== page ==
A few days ago on one of my other blogs I wrote an article on 10 Things To Be Happy. The last of those 10 things was to talk about “perspective.” I did that on purpose because I tend to believe that you can have everything that you could ever want in your life, but without the proper perspective you still might not be happy.


via Flickr

This wasn’t the first time I talked about the concept of perspective, though it was the first time on that blog. Over here I wrote an article titled Perspective Is Always Interesting, where I talked about how many people can look at the same thing and see it different, Trusting Leadership – A Blogging Perspective, where I inquired about the “trusting” nature of other leadership bloggers who decided to moderate comments instead of just trusting people that commented first, and Communications From A Cultural Perspective, where I talked about how people in different parts of the country and the world can look at certain words and phrases and have them not only mean different things but sound differently based on what they were taught.

As leaders, our hope is that we can guide a diverse group of people to work towards the goals we set for ourselves and our organizations. In my case, since I work independently, my goals are to help guide people towards achievement, no matter what field it happens to be.

To that end, it begs the question as to whether we’re also trying to influence perspective, and how ethical it might be. One of my friends once wondered if this was all a type of manipulation, which she saw as a great evil. I’ve never considered it so nefarious, but I could understand her initial point.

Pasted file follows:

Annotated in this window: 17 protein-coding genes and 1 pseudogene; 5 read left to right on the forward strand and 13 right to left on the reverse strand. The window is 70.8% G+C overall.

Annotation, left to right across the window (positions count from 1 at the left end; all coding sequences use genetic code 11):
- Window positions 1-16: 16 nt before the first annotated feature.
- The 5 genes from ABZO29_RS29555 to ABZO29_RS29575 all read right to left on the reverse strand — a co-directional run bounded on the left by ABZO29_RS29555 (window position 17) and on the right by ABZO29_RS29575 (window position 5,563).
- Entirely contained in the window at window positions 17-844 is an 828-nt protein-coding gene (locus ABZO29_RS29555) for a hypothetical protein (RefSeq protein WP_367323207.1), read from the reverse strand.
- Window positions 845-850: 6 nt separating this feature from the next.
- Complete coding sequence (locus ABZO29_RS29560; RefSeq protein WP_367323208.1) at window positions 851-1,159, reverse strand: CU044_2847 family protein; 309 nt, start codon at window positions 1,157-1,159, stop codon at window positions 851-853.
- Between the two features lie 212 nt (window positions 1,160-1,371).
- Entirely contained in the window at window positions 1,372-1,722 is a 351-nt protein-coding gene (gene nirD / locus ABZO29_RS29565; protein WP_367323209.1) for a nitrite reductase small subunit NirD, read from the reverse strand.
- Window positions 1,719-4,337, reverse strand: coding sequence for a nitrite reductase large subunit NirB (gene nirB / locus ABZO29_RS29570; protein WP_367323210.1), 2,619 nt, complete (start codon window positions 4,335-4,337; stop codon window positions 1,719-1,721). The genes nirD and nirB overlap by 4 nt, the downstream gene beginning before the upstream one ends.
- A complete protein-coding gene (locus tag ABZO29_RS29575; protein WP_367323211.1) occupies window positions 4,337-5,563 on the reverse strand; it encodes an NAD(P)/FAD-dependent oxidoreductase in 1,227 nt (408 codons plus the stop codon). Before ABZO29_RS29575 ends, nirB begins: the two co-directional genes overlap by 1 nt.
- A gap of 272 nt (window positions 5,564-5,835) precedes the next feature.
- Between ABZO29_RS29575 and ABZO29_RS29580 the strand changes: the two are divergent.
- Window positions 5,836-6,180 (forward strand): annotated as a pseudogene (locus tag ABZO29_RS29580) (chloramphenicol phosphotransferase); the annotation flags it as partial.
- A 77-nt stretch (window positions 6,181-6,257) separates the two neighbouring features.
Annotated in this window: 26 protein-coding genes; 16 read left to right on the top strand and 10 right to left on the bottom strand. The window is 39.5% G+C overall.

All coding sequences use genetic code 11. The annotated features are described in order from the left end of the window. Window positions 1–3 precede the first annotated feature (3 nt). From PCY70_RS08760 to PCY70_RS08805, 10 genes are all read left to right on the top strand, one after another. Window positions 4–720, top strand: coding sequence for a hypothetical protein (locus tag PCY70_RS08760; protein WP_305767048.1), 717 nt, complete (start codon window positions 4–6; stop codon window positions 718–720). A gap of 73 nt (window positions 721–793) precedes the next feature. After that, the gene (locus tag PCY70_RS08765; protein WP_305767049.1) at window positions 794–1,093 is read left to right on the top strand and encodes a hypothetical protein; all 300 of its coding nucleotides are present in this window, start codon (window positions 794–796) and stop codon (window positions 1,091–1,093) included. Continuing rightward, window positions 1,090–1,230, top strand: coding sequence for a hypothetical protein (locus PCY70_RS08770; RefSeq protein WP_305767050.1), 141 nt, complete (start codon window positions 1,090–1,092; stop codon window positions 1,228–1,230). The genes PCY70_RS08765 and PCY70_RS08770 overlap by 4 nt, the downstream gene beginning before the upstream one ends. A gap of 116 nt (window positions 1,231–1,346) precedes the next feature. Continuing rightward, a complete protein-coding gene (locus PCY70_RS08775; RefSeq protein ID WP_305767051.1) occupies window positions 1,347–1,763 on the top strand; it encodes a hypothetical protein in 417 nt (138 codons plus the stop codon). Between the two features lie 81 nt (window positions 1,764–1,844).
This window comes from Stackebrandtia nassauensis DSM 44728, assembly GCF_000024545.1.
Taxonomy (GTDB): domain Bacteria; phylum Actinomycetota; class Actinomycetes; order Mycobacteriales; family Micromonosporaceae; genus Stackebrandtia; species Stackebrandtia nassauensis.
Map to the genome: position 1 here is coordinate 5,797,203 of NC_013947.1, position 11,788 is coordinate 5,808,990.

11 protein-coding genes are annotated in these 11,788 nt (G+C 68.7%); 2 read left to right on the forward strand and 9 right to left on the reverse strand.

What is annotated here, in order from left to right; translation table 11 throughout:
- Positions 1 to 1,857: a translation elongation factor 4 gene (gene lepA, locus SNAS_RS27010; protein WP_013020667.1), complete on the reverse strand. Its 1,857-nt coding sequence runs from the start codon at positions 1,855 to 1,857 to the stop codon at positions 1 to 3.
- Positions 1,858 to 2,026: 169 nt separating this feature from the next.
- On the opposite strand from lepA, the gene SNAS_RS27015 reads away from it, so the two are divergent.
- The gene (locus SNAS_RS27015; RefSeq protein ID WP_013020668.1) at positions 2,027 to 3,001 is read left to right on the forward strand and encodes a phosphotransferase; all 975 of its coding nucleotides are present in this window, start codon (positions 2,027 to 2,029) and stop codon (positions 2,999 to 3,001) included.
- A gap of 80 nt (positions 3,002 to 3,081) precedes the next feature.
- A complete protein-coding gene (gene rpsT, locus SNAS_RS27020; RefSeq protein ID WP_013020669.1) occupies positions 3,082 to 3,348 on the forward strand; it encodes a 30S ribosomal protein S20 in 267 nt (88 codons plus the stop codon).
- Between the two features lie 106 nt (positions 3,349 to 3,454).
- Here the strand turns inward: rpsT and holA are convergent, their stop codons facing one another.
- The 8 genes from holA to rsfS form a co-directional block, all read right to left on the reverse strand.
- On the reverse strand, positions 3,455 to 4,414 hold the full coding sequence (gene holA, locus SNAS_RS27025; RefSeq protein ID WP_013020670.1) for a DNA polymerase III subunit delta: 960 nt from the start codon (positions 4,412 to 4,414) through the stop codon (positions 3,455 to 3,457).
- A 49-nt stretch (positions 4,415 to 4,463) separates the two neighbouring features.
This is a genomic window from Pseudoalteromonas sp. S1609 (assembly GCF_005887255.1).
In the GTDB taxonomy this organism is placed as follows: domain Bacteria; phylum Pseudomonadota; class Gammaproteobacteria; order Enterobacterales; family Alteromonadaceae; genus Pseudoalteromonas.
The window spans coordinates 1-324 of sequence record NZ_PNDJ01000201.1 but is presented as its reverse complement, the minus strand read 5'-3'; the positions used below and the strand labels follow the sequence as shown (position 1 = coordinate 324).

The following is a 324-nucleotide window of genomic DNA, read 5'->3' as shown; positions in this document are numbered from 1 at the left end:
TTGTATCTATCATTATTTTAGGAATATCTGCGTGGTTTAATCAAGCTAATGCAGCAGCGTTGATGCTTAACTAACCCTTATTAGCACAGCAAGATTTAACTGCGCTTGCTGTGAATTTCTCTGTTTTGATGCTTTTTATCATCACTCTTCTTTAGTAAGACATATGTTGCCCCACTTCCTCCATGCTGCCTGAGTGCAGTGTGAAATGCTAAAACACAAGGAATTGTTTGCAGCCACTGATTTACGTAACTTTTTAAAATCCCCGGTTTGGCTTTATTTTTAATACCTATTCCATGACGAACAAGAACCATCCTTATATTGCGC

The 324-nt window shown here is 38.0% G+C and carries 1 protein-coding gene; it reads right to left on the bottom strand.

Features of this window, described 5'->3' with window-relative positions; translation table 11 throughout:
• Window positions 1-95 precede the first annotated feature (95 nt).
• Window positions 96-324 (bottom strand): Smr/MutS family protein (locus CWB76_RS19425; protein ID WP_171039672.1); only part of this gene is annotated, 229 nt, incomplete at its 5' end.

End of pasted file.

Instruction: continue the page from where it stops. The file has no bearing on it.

Any time you’re trying to sway someone else to your side for your purposes, it is a kind of manipulation. And yet, there’s no other way around it if you hope to get as many people on the same page as possible.

I tend to view it as more of a team building concept than manipulation. I do so because the intentions aren’t necessarily to benefit me personally. Sure, I might get a benefit out of it by having some recognize my leadership skills. But the ultimate goal of being a good leader is to get the team to act towards a common goal, and that can’t be done if everyone is doing their own thing. It also can’t be done if everyone has a different perspective on what the ultimate goals really are.

In my mind, purpose determines whether influencing perspective is fair or not. Trying to change the testimony of a witness to put someone in jail who doesn’t deserve it is unethical. Trying to change the perspective of someone for the goals of the organization, which could benefit them as well by getting them more money and possibly promotions, is not only ethical but small business.

That’s how I see it; what say you?
 

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